envisaged under Section 34, but acquisition would not lapse
on such deposit being made in the treasury. In case amount
has been tendered and the landowner has refused to receive
it, it cannot be said that the liability arising from nonpayment of the amount is that of lapse of acquisition.
Interest would follow in such a case also due to non-deposit
of the amount. Equally, when the landowner does not accept
the amount, but seeks a reference for higher compensation,
there can be no question of such individual stating that he
was not paid the amount (he was determined to be entitled
to by the Collector). In such case, the landowner would be
entitled to the compensation determined by the Reference
Court.
xx xx xx
19
244. The proviso to Section 24(2) of the 2013 Act, intends
that the Collector would have sufficient funds to deposit it
with respect to the majority of landholdings. In case
compensation has not been paid or deposited with respect
to majority of landholdings, all the beneficiaries are entitled
for higher compensation. In case money has not been
deposited with the Land Acquisition Collector or in the
treasury or in court with respect to majority of landholdings,
the consequence has to follow of higher compensation as
per the proviso to Section 24(2) of the 2013 Act. Even
otherwise, if deposit in treasury is irregular, then the interest
would follow as envisaged under Section 34 of the 1894 Act.
Section 24(2) is attracted if acquisition proceeding is not
completed within 5 years after the pronouncement of
award…………………….. The 2013 Act applies only to the
pending proceedings in which possession has not been
taken or compensation has not paid and not to a case where
proceedings have been concluded long back, Section 24(2)
is not a tool to revive those proceedings and to question the
validity of taking acquisition proceedings due to which
possession in 1960s, 1970s, 1980s were taken, or to
question the manner of deposit of amount in the treasury.
The 2013 Act never intended revival of such claims. In case
such landowners were interested in questioning the
proceedings of taking possession or mode of deposit with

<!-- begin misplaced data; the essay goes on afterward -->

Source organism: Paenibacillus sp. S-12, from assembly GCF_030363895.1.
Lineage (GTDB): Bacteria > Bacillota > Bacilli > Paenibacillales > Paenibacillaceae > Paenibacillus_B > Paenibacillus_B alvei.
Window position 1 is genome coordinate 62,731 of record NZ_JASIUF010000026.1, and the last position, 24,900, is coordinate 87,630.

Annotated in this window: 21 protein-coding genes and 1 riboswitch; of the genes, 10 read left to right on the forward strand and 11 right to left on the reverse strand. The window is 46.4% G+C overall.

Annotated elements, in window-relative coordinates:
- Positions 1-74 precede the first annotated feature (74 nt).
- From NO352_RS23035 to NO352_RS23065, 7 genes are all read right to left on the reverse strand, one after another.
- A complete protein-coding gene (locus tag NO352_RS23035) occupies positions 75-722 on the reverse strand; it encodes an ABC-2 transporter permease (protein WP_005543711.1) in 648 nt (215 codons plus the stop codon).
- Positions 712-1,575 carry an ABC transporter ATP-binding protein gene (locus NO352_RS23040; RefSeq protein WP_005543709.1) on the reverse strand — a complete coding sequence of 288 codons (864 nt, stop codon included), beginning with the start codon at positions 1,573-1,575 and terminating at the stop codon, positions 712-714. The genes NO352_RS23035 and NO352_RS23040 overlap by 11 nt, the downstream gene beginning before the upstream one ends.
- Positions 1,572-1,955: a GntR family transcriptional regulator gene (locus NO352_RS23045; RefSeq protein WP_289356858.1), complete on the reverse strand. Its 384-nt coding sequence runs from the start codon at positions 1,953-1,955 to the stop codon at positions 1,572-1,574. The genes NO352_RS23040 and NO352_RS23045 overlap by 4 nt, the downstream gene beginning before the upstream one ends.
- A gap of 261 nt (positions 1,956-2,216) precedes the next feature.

the treasury, such a challenge was permissible within the
time available with them to do so. They cannot wake from
deep slumber and raise such claims in order to defeat the
acquisition validly made. In our opinion, the law never
contemplates—nor permits—misuse much less gross abuse
of its provisions to reopen all the acquisitions made after
1984, and it is the duty of the court to examine the details
of such claims. There are several litigations before us where
landowners, having lost the challenge to the validity of
acquisition proceedings and after having sought
enhancement of the amount in the reference succeeding in
it nevertheless are seeking relief arguing about lapse of
acquisition after several rounds of litigation.
xx xx xx
247. The question which arises whether there is any
difference between taking possession under the 1894 Act
and the expression “physical possession” used in Section
24(2). As a matter of fact, what was contemplated under the
1894 Act, by taking the possession meant only physical
possession of the land. Taking over the possession under the
20
2013 Act always amounted to taking over physical
possession of the land. When the State Government
acquires land and draws up a memorandum of taking
possession, that amounts to taking the physical possession
of the land. On the large chunk of property or otherwise
which is acquired, the Government is not supposed to put